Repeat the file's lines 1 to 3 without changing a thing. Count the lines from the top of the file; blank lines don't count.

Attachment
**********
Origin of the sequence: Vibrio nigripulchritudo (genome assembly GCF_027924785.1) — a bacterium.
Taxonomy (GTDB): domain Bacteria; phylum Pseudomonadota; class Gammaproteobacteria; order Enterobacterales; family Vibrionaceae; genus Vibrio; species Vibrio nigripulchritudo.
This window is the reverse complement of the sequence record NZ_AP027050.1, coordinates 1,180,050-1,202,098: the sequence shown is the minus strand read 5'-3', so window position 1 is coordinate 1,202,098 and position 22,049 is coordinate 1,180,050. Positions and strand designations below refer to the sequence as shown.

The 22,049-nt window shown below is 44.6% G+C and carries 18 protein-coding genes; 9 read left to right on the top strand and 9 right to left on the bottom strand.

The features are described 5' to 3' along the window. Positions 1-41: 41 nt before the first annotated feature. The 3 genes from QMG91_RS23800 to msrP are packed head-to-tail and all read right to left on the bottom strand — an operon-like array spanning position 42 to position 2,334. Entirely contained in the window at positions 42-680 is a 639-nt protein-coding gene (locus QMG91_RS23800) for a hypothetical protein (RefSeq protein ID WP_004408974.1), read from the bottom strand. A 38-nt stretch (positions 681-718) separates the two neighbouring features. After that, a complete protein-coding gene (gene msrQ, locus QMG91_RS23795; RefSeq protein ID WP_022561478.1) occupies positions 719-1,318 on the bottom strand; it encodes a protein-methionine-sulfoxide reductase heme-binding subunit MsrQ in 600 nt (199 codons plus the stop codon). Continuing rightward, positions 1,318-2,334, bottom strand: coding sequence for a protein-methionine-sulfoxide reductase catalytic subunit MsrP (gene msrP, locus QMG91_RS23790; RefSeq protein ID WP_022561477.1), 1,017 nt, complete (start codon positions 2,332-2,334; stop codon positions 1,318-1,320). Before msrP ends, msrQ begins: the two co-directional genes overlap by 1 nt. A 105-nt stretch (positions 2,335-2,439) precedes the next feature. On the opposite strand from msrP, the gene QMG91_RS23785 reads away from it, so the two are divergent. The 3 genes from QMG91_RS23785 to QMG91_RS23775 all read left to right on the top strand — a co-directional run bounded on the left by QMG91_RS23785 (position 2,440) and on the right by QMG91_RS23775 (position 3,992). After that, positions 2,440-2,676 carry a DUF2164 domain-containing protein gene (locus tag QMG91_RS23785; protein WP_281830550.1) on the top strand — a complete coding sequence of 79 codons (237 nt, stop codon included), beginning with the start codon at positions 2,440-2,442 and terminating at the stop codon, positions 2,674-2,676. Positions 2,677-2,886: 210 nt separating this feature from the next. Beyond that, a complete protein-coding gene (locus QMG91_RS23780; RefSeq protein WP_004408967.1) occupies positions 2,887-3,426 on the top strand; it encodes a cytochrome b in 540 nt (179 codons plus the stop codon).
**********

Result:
Origin of the sequence: Vibrio nigripulchritudo (genome assembly GCF_027924785.1) — a bacterium.
Taxonomy (GTDB): domain Bacteria; phylum Pseudomonadota; class Gammaproteobacteria; order Enterobacterales; family Vibrionaceae; genus Vibrio; species Vibrio nigripulchritudo.
This window is the reverse complement of the sequence record NZ_AP027050.1, coordinates 1,180,050-1,202,098: the sequence shown is the minus strand read 5'-3', so window position 1 is coordinate 1,202,098 and position 22,049 is coordinate 1,180,050. Positions and strand designations below refer to the sequence as shown.